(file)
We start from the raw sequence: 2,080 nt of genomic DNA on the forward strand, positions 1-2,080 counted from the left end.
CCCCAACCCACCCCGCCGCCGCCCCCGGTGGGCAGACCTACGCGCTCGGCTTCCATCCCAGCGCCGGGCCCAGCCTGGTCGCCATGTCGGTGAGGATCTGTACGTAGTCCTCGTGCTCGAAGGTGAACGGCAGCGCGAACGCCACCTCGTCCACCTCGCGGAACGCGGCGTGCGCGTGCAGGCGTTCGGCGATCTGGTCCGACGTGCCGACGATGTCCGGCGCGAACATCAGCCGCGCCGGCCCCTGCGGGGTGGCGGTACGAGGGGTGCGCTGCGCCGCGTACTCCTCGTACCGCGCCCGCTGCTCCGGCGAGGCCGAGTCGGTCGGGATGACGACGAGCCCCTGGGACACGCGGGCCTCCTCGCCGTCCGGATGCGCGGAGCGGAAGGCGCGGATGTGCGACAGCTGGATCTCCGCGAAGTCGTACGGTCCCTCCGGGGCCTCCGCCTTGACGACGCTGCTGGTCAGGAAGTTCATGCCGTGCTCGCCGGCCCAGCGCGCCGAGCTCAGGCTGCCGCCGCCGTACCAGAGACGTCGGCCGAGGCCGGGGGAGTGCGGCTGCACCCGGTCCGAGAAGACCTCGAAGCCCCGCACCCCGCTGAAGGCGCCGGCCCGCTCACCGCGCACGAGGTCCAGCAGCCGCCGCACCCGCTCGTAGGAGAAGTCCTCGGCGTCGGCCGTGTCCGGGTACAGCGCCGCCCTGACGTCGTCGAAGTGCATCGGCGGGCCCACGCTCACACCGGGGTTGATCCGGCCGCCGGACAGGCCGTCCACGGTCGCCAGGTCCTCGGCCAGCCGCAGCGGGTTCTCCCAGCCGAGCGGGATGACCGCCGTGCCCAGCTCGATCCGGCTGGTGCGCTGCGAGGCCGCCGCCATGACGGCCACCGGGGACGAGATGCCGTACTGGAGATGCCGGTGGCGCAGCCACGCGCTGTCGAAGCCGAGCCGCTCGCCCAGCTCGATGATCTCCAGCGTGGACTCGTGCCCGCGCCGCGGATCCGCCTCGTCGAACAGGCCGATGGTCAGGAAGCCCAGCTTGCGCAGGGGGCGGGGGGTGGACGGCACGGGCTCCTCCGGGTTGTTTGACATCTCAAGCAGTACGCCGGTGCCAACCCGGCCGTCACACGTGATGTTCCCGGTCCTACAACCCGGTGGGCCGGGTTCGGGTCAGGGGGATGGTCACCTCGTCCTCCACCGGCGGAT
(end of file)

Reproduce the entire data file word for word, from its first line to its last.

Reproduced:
We start from the raw sequence: 2,080 nt of genomic DNA on the forward strand, positions 1-2,080 counted from the left end.
CCCCAACCCACCCCGCCGCCGCCCCCGGTGGGCAGACCTACGCGCTCGGCTTCCATCCCAGCGCCGGGCCCAGCCTGGTCGCCATGTCGGTGAGGATCTGTACGTAGTCCTCGTGCTCGAAGGTGAACGGCAGCGCGAACGCCACCTCGTCCACCTCGCGGAACGCGGCGTGCGCGTGCAGGCGTTCGGCGATCTGGTCCGACGTGCCGACGATGTCCGGCGCGAACATCAGCCGCGCCGGCCCCTGCGGGGTGGCGGTACGAGGGGTGCGCTGCGCCGCGTACTCCTCGTACCGCGCCCGCTGCTCCGGCGAGGCCGAGTCGGTCGGGATGACGACGAGCCCCTGGGACACGCGGGCCTCCTCGCCGTCCGGATGCGCGGAGCGGAAGGCGCGGATGTGCGACAGCTGGATCTCCGCGAAGTCGTACGGTCCCTCCGGGGCCTCCGCCTTGACGACGCTGCTGGTCAGGAAGTTCATGCCGTGCTCGCCGGCCCAGCGCGCCGAGCTCAGGCTGCCGCCGCCGTACCAGAGACGTCGGCCGAGGCCGGGGGAGTGCGGCTGCACCCGGTCCGAGAAGACCTCGAAGCCCCGCACCCCGCTGAAGGCGCCGGCCCGCTCACCGCGCACGAGGTCCAGCAGCCGCCGCACCCGCTCGTAGGAGAAGTCCTCGGCGTCGGCCGTGTCCGGGTACAGCGCCGCCCTGACGTCGTCGAAGTGCATCGGCGGGCCCACGCTCACACCGGGGTTGATCCGGCCGCCGGACAGGCCGTCCACGGTCGCCAGGTCCTCGGCCAGCCGCAGCGGGTTCTCCCAGCCGAGCGGGATGACCGCCGTGCCCAGCTCGATCCGGCTGGTGCGCTGCGAGGCCGCCGCCATGACGGCCACCGGGGACGAGATGCCGTACTGGAGATGCCGGTGGCGCAGCCACGCGCTGTCGAAGCCGAGCCGCTCGCCCAGCTCGATGATCTCCAGCGTGGACTCGTGCCCGCGCCGCGGATCCGCCTCGTCGAACAGGCCGATGGTCAGGAAGCCCAGCTTGCGCAGGGGGCGGGGGGTGGACGGCACGGGCTCCTCCGGGTTGTTTGACATCTCAAGCAGTACGCCGGTGCCAACCCGGCCGTCACACGTGATGTTCCCGGTCCTACAACCCGGTGGGCCGGGTTCGGGTCAGGGGGATGGTCACCTCGTCCTCCACCGGCGGAT